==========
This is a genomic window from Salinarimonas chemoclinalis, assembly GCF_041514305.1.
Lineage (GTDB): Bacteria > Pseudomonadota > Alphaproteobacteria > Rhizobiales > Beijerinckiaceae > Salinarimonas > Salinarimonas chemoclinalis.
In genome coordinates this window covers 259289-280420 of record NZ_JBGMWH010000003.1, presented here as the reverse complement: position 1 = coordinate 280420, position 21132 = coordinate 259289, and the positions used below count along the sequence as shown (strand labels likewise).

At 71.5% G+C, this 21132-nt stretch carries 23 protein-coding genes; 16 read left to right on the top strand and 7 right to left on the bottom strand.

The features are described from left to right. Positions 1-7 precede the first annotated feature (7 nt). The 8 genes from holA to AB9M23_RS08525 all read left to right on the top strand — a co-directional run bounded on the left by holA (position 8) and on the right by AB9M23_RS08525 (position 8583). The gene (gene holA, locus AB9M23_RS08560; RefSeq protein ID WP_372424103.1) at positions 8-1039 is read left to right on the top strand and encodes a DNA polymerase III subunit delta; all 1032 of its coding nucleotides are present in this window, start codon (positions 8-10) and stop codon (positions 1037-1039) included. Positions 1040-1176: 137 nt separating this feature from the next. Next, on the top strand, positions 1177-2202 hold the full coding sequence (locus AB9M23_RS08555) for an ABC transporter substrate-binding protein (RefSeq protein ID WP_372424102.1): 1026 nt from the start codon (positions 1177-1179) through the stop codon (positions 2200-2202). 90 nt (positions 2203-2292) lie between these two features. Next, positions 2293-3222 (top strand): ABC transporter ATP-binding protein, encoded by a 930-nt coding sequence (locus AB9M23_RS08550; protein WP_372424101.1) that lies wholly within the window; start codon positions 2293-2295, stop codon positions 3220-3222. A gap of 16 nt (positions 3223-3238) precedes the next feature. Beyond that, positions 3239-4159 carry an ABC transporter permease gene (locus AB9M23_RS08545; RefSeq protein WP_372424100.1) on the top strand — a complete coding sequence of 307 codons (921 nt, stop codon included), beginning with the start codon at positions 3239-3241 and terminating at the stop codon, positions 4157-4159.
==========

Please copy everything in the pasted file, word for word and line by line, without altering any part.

This is a genomic window from Salinarimonas chemoclinalis, assembly GCF_041514305.1.
Lineage (GTDB): Bacteria > Pseudomonadota > Alphaproteobacteria > Rhizobiales > Beijerinckiaceae > Salinarimonas > Salinarimonas chemoclinalis.
In genome coordinates this window covers 259289-280420 of record NZ_JBGMWH010000003.1, presented here as the reverse complement: position 1 = coordinate 280420, position 21132 = coordinate 259289, and the positions used below count along the sequence as shown (strand labels likewise).

At 71.5% G+C, this 21132-nt stretch carries 23 protein-coding genes; 16 read left to right on the top strand and 7 right to left on the bottom strand.

The features are described from left to right. Positions 1-7 precede the first annotated feature (7 nt). The 8 genes from holA to AB9M23_RS08525 all read left to right on the top strand — a co-directional run bounded on the left by holA (position 8) and on the right by AB9M23_RS08525 (position 8583). The gene (gene holA, locus AB9M23_RS08560; RefSeq protein ID WP_372424103.1) at positions 8-1039 is read left to right on the top strand and encodes a DNA polymerase III subunit delta; all 1032 of its coding nucleotides are present in this window, start codon (positions 8-10) and stop codon (positions 1037-1039) included. Positions 1040-1176: 137 nt separating this feature from the next. Next, on the top strand, positions 1177-2202 hold the full coding sequence (locus AB9M23_RS08555) for an ABC transporter substrate-binding protein (RefSeq protein ID WP_372424102.1): 1026 nt from the start codon (positions 1177-1179) through the stop codon (positions 2200-2202). 90 nt (positions 2203-2292) lie between these two features. Next, positions 2293-3222 (top strand): ABC transporter ATP-binding protein, encoded by a 930-nt coding sequence (locus AB9M23_RS08550; protein WP_372424101.1) that lies wholly within the window; start codon positions 2293-2295, stop codon positions 3220-3222. A gap of 16 nt (positions 3223-3238) precedes the next feature. Beyond that, positions 3239-4159 carry an ABC transporter permease gene (locus AB9M23_RS08545; RefSeq protein WP_372424100.1) on the top strand — a complete coding sequence of 307 codons (921 nt, stop codon included), beginning with the start codon at positions 3239-3241 and terminating at the stop codon, positions 4157-4159.